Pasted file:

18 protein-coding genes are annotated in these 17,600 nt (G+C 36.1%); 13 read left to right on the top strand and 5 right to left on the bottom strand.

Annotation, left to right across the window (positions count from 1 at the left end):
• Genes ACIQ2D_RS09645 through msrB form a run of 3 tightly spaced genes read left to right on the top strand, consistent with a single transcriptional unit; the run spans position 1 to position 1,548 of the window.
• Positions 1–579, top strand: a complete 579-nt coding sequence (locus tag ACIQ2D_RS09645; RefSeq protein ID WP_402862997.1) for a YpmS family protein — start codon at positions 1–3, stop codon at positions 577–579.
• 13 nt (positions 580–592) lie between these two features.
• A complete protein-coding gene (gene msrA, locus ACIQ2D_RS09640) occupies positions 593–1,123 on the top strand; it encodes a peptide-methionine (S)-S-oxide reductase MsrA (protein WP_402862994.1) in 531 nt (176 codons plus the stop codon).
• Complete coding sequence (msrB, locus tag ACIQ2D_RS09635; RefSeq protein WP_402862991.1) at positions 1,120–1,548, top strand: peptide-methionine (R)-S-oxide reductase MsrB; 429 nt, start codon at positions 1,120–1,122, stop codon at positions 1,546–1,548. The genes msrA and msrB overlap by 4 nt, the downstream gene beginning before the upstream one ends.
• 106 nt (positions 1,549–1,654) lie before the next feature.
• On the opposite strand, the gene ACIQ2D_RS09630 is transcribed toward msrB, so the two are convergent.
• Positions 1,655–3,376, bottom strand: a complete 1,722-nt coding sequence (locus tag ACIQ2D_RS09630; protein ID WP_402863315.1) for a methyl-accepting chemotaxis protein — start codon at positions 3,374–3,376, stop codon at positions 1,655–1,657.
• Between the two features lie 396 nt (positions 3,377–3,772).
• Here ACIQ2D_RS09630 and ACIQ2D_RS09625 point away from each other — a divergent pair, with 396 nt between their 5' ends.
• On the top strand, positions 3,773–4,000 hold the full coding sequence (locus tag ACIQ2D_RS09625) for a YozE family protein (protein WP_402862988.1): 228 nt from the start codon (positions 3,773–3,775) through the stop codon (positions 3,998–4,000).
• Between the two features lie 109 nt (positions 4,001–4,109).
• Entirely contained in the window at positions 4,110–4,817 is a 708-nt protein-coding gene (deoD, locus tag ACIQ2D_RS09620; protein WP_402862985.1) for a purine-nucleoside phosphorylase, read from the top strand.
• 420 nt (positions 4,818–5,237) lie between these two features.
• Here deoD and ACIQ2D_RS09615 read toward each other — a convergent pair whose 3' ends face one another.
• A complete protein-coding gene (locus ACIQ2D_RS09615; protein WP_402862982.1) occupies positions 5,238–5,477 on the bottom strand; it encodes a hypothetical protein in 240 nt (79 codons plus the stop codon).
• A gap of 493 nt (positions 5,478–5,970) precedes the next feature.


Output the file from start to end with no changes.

18 protein-coding genes are annotated in these 17,600 nt (G+C 36.1%); 13 read left to right on the top strand and 5 right to left on the bottom strand.

Annotation, left to right across the window (positions count from 1 at the left end):
• Genes ACIQ2D_RS09645 through msrB form a run of 3 tightly spaced genes read left to right on the top strand, consistent with a single transcriptional unit; the run spans position 1 to position 1,548 of the window.
• Positions 1–579, top strand: a complete 579-nt coding sequence (locus tag ACIQ2D_RS09645; RefSeq protein ID WP_402862997.1) for a YpmS family protein — start codon at positions 1–3, stop codon at positions 577–579.
• 13 nt (positions 580–592) lie between these two features.
• A complete protein-coding gene (gene msrA, locus ACIQ2D_RS09640) occupies positions 593–1,123 on the top strand; it encodes a peptide-methionine (S)-S-oxide reductase MsrA (protein WP_402862994.1) in 531 nt (176 codons plus the stop codon).
• Complete coding sequence (msrB, locus tag ACIQ2D_RS09635; RefSeq protein WP_402862991.1) at positions 1,120–1,548, top strand: peptide-methionine (R)-S-oxide reductase MsrB; 429 nt, start codon at positions 1,120–1,122, stop codon at positions 1,546–1,548. The genes msrA and msrB overlap by 4 nt, the downstream gene beginning before the upstream one ends.
• 106 nt (positions 1,549–1,654) lie before the next feature.
• On the opposite strand, the gene ACIQ2D_RS09630 is transcribed toward msrB, so the two are convergent.
• Positions 1,655–3,376, bottom strand: a complete 1,722-nt coding sequence (locus tag ACIQ2D_RS09630; protein ID WP_402863315.1) for a methyl-accepting chemotaxis protein — start codon at positions 3,374–3,376, stop codon at positions 1,655–1,657.
• Between the two features lie 396 nt (positions 3,377–3,772).
• Here ACIQ2D_RS09630 and ACIQ2D_RS09625 point away from each other — a divergent pair, with 396 nt between their 5' ends.
• On the top strand, positions 3,773–4,000 hold the full coding sequence (locus tag ACIQ2D_RS09625) for a YozE family protein (protein WP_402862988.1): 228 nt from the start codon (positions 3,773–3,775) through the stop codon (positions 3,998–4,000).
• Between the two features lie 109 nt (positions 4,001–4,109).
• Entirely contained in the window at positions 4,110–4,817 is a 708-nt protein-coding gene (deoD, locus tag ACIQ2D_RS09620; protein WP_402862985.1) for a purine-nucleoside phosphorylase, read from the top strand.
• 420 nt (positions 4,818–5,237) lie between these two features.
• Here deoD and ACIQ2D_RS09615 read toward each other — a convergent pair whose 3' ends face one another.
• A complete protein-coding gene (locus ACIQ2D_RS09615; protein WP_402862982.1) occupies positions 5,238–5,477 on the bottom strand; it encodes a hypothetical protein in 240 nt (79 codons plus the stop codon).
• A gap of 493 nt (positions 5,478–5,970) precedes the next feature.